Nielsen: Cord-cutting may be vastly overstated | Media Analysis | Business
By continuing to use this site you consent to the use of cookies on your device as described in our privacy policy unless you have disabled them. You can change your cookie settings at any time but parts of our site will not function correctly without them. [Close]

Cord-cutting may not be such a thing after all. Nielsen has released new data on TV viewership, including the latest numbers on cable subscriptions, subscription video on-demand (SVOD) services such as Netflix and the amount of user churn for both.

Startlingly, the numbers show that 93% of cable subscribers who also have a SVOD service are more likely to drop the SVOD than they are cable.

“Cable may have a little more staying power than it’s actually being given credit for recently,” said Glenn Enoch, senior VP of audience insights for the measurement and data service.

Enoch added that further, a full 99% of cable subscribers who also had SVOD still had cable three months later. Only around 4% tended to drop the SVOD service.

But what of the so-called Millennials, those 18- to 34-year-olds who grew up digital and are likely to stay that way? Nielsen has found that while they’re most likely to drop their cable subscriptions, they’re also, paradoxically, more likely to add them — indicating transience rather than new consumption habits.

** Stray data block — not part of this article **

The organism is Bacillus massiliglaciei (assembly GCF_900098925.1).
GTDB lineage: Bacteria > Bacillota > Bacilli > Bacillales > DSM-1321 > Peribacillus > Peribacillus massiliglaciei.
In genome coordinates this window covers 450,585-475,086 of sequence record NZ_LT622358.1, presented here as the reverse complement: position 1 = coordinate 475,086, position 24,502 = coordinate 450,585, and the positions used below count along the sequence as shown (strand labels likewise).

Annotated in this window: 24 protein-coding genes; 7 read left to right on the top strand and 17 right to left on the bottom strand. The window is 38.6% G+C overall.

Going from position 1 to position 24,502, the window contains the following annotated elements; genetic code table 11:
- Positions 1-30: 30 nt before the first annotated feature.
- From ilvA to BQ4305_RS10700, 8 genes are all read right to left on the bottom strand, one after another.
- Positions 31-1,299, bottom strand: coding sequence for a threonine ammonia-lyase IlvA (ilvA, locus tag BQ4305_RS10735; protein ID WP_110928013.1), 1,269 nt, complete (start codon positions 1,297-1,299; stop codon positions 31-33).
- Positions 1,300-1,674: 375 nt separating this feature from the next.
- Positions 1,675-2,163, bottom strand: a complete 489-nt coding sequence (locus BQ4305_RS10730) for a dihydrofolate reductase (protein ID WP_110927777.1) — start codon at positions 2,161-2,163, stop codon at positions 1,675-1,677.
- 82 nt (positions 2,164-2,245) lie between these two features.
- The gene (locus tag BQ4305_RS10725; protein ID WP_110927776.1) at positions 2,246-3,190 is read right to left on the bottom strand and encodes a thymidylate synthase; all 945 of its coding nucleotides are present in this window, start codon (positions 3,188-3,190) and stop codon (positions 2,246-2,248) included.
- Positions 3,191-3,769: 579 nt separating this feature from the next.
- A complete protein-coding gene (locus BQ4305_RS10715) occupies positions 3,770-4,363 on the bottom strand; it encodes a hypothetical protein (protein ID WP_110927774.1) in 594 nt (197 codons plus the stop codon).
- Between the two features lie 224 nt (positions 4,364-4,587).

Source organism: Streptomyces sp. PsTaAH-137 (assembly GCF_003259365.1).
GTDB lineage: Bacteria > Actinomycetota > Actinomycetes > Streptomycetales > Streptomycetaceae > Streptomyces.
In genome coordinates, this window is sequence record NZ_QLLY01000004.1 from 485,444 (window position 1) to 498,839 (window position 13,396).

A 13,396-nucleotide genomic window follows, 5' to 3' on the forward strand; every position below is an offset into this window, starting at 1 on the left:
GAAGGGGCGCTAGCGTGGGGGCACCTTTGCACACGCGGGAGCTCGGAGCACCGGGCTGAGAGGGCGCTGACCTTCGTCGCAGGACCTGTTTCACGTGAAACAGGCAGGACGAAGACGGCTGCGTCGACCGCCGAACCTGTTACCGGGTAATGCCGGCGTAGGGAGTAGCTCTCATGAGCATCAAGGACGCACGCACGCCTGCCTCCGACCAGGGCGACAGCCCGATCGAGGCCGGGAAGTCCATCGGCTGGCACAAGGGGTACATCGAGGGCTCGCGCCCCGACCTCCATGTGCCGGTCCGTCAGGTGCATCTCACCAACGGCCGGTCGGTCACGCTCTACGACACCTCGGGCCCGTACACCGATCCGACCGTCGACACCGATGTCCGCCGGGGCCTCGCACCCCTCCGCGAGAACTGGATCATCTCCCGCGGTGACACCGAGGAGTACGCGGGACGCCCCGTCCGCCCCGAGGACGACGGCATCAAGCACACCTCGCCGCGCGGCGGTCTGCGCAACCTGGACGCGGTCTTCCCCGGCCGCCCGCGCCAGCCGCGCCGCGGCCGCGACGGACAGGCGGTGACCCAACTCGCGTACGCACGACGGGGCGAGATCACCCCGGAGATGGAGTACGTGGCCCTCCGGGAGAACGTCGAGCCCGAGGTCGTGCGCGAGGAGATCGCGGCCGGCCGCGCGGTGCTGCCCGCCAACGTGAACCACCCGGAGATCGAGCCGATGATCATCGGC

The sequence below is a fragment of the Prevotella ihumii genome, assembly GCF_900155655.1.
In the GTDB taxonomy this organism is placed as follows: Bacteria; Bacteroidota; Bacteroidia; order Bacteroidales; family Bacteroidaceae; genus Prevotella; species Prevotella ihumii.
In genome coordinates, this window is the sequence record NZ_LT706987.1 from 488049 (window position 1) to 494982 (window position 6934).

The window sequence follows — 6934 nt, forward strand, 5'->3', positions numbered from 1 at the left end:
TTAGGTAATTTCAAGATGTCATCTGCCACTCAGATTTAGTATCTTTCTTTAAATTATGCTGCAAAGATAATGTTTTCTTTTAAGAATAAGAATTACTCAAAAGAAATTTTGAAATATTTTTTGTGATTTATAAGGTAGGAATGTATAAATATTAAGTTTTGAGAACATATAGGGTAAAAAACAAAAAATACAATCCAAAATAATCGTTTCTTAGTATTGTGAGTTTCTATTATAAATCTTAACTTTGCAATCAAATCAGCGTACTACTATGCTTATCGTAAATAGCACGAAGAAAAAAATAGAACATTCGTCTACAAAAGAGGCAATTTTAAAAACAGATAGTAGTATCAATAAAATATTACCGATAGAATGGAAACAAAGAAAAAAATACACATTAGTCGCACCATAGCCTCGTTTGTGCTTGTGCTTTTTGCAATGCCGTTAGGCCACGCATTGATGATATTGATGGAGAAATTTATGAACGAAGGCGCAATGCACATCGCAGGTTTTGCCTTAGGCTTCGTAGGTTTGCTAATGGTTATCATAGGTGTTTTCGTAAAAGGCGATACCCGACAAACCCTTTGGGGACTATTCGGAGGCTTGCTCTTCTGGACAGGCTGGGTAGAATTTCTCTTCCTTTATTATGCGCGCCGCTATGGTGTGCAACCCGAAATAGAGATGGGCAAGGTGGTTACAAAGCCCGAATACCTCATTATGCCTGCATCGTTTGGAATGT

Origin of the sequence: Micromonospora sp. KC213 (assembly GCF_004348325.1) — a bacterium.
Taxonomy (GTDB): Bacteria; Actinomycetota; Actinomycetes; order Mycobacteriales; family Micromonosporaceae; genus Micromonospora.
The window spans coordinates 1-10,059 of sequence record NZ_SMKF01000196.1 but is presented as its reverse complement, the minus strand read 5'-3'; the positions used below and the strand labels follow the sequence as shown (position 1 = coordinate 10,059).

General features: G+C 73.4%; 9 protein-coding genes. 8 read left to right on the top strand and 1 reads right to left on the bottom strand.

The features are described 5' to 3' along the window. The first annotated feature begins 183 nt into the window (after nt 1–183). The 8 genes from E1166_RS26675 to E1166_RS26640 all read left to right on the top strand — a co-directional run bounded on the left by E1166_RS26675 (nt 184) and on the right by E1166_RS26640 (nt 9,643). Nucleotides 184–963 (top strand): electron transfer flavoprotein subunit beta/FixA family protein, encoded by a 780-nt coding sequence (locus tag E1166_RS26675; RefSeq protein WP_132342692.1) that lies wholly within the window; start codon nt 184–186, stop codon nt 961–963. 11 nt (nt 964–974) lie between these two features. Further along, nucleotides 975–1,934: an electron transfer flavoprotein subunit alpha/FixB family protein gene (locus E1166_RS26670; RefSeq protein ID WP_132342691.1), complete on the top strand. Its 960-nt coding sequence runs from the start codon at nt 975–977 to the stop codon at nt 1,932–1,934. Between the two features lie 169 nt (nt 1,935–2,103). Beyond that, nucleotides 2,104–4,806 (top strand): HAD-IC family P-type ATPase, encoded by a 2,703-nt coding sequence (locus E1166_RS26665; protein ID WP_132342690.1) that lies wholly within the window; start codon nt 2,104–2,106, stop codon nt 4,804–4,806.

“They move around a lot,” Enoch said. “Older adults are less likely to move, drop cable service and add it back on after they move.”

Nielsen also said that there is a seasonal shift in cable-subscriber churn, with more of it taking place in the fourth and first quarters of the year, but less in the second and third quarters.

Nielsen also has noted that loyalty is at an all-time low, so subscribers have no qualms about moving to different cable suppliers to find a better deal.

In all, “cable may have a little more staying power than it’s actually being given credit for recently,” said Enoch.

Still, other researchers disagree with Nielsen’s conclusions. Parks Associates recently found that the number of households planning to cancel their pay-TV service (potential cord-cutters) has increased, reaching 7% of US broadband + TV households. Parks also noted that the new deal between Apple and HBO to stream the HBO Now streaming service to Apple devices is just the latest example of reasons why consumers will continue to cut the cord.

"The pay-TV industry is experiencing a slow crisis in terms of paying customers," said Brett Sappington, director of research at Parks Associates.

"Content is key to attracting and retaining consumers, and consumers are now looking beyond pay-TV for that content."